And re: your comments about looping software: You might want to try working with some MIDI loops, as opposed to sound-file loops. The difference is that MIDI loops allow you to easily mess with the pitches and placement of individual notes, and you can change the instrumentation, too, so you can edit them in a much more "compositional" way than you can screw around with simple sound file loops. Apple loops, used in Garageband and Logic, come in both flavors. I suppose similar things exist in the PC world.
posted by dpcoffin at 12:14 PM on June 15, 2008

Yes, try a keyboard. It's easier, imho, than a guitar to get around to the different notes for a beginner. Your humming/whistling may not sound good because they aren't likely to be really on pitch or to get the intervals right. The black keys sound nice.
posted by DarkForest at 2:23 PM on June 15, 2008

Some great advice here. Another thing to think about is the music you listen to. Listening to drudgy and uninventive music won't help you much. Try listening to some great songwriters who write basic, highly effective melodies over interesting chord changes - early Beatles, Squeeze, Elliott Smith etc.
posted by fire&wings at 4:05 PM on June 15, 2008 [1 favorite]

Sing a song to yourself. Then alter the notes, one by one. Then you'll have an original song. It's simple, it's easy and eventually you'll be able to take off the training wheels and just start making up your own melodies.
posted by Kattullus at 4:14 PM on June 15, 2008 [1 favorite]

I totally agree with what everyone here has said. Just a few things I'd like to add/emphasize:

* YES, YOU CAN DO THIS. And you can write symphonies.

* I think it's a big ol' stupid myth that creative endeavors and skills can't be learned. I used to believe I couldn't draw; I, personally, am in the process of learning how to draw (and paint), and while my efforts leave A LOT of room for improvement, they also show an enormous amount of improvement over what I could do before I started reading and practicing. Similarly, I know someone who thinks you can't learn to improvise musically; I, personally, am in the process of learning how to do that. Like ochenk said, your first efforts aren't going to be great. (My first efforts were decidedly not great.) Here's the trick: cut yourself some slack. You're a beginner. Reward yourself for effort and perseverance. You'll have plenty of time to figure out how to get better.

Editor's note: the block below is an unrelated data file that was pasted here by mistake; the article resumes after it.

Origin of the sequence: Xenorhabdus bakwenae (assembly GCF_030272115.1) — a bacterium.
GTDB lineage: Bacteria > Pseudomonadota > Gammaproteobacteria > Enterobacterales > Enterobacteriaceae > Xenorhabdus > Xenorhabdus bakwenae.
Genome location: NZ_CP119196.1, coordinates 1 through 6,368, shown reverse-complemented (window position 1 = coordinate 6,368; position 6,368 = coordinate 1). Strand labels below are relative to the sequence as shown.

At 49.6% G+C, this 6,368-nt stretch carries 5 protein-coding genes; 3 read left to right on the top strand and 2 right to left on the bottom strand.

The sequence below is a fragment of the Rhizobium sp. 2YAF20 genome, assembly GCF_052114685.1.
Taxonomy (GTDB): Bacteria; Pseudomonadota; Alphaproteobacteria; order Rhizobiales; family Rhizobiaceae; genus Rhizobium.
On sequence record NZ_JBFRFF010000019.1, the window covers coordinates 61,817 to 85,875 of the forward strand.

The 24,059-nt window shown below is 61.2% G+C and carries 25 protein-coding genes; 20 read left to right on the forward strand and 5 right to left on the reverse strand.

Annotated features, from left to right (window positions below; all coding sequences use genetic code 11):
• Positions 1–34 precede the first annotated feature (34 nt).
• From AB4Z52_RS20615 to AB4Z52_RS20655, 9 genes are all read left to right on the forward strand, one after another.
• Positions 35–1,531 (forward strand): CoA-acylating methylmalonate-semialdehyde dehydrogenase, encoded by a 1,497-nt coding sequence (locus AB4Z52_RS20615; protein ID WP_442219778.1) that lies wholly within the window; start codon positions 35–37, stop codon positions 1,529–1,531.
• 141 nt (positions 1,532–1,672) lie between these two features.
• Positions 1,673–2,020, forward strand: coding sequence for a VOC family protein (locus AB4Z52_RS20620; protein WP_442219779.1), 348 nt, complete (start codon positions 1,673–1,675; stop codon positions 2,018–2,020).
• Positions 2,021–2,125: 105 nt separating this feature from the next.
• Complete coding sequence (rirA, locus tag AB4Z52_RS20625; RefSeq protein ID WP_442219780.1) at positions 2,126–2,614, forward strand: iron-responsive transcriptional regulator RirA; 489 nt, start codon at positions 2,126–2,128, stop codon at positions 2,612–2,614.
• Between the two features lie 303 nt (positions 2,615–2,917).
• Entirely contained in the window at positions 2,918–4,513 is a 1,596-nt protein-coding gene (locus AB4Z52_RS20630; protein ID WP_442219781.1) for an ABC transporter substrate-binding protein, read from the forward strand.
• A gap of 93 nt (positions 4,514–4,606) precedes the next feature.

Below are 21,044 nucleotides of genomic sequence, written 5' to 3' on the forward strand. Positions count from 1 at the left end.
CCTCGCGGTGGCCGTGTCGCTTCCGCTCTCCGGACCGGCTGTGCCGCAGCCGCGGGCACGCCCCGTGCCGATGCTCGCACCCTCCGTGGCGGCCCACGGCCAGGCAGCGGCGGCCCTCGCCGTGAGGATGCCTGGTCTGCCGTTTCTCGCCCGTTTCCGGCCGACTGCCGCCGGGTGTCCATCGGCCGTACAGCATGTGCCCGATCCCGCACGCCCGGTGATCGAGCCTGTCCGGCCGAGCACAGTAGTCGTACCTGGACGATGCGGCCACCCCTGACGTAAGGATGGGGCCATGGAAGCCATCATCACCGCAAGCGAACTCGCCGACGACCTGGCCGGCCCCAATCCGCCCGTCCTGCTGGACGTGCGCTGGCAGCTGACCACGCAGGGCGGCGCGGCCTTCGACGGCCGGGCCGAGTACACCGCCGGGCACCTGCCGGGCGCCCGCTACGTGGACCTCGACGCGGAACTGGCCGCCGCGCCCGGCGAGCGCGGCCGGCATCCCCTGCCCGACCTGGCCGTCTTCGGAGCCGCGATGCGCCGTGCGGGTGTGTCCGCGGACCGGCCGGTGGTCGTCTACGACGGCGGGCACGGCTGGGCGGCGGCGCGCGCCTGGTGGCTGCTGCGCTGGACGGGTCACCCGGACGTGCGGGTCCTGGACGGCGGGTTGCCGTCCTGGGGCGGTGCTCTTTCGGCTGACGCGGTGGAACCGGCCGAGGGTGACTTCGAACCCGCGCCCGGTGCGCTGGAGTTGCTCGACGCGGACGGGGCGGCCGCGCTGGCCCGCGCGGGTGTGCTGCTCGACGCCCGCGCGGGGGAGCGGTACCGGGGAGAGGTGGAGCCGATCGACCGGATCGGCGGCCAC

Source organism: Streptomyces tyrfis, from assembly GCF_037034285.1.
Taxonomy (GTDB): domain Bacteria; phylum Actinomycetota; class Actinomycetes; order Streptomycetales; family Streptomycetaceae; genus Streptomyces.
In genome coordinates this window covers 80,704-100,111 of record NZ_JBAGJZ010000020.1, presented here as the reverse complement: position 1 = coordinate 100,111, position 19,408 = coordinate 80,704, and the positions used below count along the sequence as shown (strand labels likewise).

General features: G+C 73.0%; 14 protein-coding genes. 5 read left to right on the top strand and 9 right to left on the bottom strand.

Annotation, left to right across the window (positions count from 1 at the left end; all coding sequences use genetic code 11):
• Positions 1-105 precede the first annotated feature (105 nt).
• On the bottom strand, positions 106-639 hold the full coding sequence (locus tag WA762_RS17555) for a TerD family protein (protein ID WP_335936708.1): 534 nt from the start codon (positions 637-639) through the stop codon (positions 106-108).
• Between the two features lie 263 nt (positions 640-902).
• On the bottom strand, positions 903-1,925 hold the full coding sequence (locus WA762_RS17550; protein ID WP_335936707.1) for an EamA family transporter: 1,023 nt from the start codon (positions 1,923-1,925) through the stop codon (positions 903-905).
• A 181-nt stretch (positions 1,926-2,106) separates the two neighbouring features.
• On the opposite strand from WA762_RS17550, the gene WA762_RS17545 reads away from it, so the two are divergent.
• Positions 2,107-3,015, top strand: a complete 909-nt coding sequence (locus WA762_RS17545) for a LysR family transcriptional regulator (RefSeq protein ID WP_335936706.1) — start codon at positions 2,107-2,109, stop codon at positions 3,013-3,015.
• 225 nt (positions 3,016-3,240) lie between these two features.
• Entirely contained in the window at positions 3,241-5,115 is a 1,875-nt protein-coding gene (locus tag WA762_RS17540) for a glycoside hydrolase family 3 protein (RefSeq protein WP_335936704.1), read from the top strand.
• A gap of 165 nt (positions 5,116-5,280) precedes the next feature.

* To riff a bit on what nebulawindphone said:

My background is in language learning. Language learning is a lot of memorization and recombination:

I have a pen.
I have a book.
You have a book.
You have a pen.
We have a pen and a book.

You learn to make sentences out of little phrases you already know. There is nothing wrong with that. This is, in fact, how language works.

If you want, you can think of creating music in the same way. You can give yourself simple little exercises:

Take ten random pop songs.
Identify short melodies of no more than 10 notes from each one.
Recombine two or three of these snippets in different ways.
Play them over and over until they sound less like the songs you took them from. Lengthen or shorten a note here and there. Drop or raise a note here or there.
Listen to your slightly altered combination and decide whether you like it or not.


And some more exercises:

Write a melody line that ascends.
Write a line of six notes that descends and then ascends.
Write a line of seven notes that uses the notes in a Cmaj7 chord. (This is where the music theory comes in handy - but you DON'T need to know it all before you can start playing around.)

Just fiddling around with clumps of notes like this will get you started.

So, there are two things here: (1) don't expect yourself to be 100% original to start with; think of it as normal and valuable to begin by playing with snippets of existing music, and (2) give yourself tasks. "Write a symphony" is way too big of a task for a beginner. "Write a melody line" is perfectly doable.